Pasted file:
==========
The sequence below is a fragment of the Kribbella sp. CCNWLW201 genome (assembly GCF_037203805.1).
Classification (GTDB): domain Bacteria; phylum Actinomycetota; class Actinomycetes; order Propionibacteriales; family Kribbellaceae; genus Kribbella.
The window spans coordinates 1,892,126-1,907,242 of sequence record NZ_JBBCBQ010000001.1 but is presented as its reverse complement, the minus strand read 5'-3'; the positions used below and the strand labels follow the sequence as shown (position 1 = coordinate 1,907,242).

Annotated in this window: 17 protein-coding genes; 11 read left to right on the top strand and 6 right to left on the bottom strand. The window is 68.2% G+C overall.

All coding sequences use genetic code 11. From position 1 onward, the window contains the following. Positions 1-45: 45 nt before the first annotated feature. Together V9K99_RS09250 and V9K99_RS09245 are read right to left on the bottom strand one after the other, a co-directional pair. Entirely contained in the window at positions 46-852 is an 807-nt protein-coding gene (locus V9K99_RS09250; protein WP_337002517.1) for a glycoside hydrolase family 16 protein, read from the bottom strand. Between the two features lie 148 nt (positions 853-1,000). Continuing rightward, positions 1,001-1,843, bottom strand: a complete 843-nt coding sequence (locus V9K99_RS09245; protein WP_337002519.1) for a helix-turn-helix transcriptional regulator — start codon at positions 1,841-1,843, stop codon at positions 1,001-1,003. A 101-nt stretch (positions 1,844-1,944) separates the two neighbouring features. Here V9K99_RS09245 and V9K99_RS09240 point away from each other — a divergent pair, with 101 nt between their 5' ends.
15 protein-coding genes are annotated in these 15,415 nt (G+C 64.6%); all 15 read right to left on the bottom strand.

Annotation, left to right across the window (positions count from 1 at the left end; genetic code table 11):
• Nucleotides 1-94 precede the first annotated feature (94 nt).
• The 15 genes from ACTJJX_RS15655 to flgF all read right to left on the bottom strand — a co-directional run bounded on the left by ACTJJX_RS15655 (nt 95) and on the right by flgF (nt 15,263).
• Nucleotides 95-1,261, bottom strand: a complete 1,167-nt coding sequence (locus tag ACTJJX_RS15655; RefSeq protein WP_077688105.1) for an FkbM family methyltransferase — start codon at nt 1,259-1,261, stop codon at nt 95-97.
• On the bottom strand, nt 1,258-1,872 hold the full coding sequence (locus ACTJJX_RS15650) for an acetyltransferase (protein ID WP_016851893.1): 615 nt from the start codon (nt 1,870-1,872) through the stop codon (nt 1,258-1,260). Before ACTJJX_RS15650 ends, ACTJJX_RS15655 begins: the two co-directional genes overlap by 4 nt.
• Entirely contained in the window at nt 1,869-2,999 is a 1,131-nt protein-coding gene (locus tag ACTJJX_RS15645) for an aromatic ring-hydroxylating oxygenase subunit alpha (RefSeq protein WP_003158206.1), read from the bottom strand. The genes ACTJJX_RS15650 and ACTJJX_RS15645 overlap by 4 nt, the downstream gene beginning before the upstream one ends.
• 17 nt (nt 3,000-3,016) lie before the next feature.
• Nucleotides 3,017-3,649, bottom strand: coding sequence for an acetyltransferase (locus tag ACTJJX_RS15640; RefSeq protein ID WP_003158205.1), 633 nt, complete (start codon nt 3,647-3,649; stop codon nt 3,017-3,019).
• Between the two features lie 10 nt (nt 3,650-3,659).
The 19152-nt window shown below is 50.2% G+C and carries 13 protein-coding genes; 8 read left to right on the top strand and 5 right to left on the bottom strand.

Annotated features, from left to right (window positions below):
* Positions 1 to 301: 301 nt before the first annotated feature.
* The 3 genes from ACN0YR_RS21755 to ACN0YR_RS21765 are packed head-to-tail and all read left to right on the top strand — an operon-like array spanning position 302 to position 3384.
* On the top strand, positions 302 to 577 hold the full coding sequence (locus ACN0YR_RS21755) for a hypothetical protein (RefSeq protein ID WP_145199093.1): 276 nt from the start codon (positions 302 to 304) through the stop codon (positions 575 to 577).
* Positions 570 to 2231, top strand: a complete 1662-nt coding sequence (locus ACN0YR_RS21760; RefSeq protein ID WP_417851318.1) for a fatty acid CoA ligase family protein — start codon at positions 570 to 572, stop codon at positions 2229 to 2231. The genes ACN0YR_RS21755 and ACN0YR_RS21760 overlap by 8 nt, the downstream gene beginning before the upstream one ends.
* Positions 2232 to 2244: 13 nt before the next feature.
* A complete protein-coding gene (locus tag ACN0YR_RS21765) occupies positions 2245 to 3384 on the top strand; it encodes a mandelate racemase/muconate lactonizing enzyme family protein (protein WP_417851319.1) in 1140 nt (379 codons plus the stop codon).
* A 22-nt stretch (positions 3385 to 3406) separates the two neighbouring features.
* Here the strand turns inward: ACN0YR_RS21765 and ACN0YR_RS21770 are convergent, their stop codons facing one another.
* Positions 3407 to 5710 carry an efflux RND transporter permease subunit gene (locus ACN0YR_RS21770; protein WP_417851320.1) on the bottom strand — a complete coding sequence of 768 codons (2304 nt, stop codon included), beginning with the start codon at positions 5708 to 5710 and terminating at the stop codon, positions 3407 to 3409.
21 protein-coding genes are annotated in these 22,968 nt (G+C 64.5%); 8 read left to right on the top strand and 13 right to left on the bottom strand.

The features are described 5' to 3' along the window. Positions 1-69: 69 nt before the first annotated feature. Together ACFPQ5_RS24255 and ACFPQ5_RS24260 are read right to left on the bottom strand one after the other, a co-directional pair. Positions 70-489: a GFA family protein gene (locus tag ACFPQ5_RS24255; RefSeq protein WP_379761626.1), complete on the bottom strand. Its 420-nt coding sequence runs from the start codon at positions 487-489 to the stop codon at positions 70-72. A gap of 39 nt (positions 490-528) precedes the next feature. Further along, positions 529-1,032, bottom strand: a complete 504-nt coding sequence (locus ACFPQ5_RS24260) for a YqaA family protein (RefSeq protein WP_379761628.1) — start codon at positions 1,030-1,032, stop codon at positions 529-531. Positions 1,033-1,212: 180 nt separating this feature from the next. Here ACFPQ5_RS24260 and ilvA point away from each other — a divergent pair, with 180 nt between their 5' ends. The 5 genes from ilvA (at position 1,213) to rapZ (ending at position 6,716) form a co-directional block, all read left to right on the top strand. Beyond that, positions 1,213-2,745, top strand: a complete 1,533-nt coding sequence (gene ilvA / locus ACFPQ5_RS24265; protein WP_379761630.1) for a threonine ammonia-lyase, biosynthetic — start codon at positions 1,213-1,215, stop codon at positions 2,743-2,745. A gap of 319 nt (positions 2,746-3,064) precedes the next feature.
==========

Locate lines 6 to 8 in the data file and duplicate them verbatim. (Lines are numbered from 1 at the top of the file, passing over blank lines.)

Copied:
15 protein-coding genes are annotated in these 15,415 nt (G+C 64.6%); all 15 read right to left on the bottom strand.

Annotation, left to right across the window (positions count from 1 at the left end; genetic code table 11):
• Nucleotides 1-94 precede the first annotated feature (94 nt).